Gloucestershire dominates Olympic Individual dressage
7:00pm Wednesday 15th August 2012 in Sport
IT TOOK a dash of James Bond, a slice of Steve McQueen and the spirit of the Last Night of the Proms to lift Charlotte Dujardin to individual dressage gold with what was an unapologetically patriotic British routine, writes Daniel Schofield and Danny Hall.
For Newent’s Dujardin, aboard Valegro, gold in the musical freestyle (kur) dressage came just three days after winning the team event with fellow Gloucestershire riders Carl Hester and Laura Bechtolsheimer.
And it was Laura, from Ampney St Peter, who joined her on the podium with an individual bronze thanks to her mark of 84.339 per cent on Mistral Hojris (‘Alf’).
Sandwiching the two British entries was the Netherlands’ Adelinde Cornelissen who took the lead with 88.196 in the penultimate round before Dujardin snatched the gold after a routine which included Land of Hope and Glory as well as the themes to the Great Escape and Live and Let Die. Her score of 90.089 per cent was an Olympic record.
It made the 27-year-old only the fourth British woman to win two golds at the same Olympics and the magnificent victory by our dressage girls capped Great Britain’s most successful equestrian campaign comprising three golds, a silver and a bronze.
The music for Charlotte’s routine was woven together by arranger Tom Hunt.
“Tom put it together and it is just amazing to ride to,” she said.
Meanwhile, Bechtolsheimer opted for themes from The Lion King.
“It was my favourite music as a child and Alf, though he is 17 years old, is just a big kid,” she said.
However, the large sums of money needed to fund a successful equine operation may see the successful GB team broken up.
“My parents don’t have a lot of money and it was only through my mum’s mum dying and the inheritance money that we could buy Fernandez at a sale and he became my first Grand Prix horse,” said Charlotte.
“We had ponies and I had to produce those ponies and make them something. We did not have the money to go and buy top ponies.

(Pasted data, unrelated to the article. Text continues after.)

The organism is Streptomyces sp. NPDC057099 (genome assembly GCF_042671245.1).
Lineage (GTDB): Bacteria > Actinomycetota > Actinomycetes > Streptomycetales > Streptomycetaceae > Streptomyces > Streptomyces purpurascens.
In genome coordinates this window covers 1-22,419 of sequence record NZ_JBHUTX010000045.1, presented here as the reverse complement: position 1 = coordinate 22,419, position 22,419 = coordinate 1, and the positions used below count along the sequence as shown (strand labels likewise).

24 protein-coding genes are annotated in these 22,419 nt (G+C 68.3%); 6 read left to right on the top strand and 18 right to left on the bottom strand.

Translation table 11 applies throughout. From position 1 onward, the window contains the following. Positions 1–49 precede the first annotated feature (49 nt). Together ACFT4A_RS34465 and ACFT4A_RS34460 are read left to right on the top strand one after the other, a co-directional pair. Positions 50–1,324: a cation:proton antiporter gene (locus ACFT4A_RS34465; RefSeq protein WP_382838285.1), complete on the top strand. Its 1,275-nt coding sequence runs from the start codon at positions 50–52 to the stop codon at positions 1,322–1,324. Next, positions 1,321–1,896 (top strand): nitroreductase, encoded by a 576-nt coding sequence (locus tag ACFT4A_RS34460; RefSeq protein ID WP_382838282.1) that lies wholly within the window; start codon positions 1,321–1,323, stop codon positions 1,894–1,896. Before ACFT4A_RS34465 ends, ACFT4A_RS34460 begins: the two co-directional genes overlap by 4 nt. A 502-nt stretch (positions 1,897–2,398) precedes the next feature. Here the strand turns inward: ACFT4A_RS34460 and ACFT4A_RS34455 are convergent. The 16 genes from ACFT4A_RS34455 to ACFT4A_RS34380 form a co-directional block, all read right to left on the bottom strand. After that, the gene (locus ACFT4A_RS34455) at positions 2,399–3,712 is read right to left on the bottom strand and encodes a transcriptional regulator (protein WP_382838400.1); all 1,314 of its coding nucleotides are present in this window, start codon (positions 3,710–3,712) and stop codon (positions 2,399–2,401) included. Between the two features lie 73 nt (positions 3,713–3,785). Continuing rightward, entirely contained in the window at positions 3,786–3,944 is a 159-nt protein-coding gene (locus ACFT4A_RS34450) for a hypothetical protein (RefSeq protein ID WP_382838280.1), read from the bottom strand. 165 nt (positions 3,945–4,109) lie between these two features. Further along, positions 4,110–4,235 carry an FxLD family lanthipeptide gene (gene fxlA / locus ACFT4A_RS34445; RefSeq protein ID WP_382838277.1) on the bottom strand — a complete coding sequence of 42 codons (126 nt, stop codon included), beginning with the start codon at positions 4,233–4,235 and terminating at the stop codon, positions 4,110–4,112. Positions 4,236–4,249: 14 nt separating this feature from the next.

“My mum was very good at spotting a cheap one who was a good one and I had to do all the work. I learnt a great deal from that and that has helped me get to where I needed to be.”
But Valegro is owned by her mentor Hester and Roly Luard and there will be a great temptation to cash in on the Olympic success of the horse her coach calls ‘the best in the world – a consummate professional’. Valegro is still, after all, only ten.
Hester’s own mount, Uthopia, which carried him into fifth place, is also up for sale.
Not so Mistral Hojris, owned by the Bechtolsheimers for the last eight years, although his days at the top of the sport must be numbered.
Laura said: “Alf may do one more championship next year but definitely not another Olympics. I have some young horses that I am producing at home and I hope one of them will fill Alf’s very large shoes.”
Finally, an explanation as to why Dujardin and Bechtolsheimer chose different types of headgear, a regular question to the BBC TV presenters. Charlotte opted for the more pragmatic crash hat, while Laura went for the jaunty top hat.
Charlotte said: “I once fell off and fractured my skull so I now feel unsafe without the crash hat.” Laura admitted her attire had everything to do with style. “I would always wear a crash hat in training but in the ring I think it looks wrong with my tail coat,” she said. “It is just vanity.”
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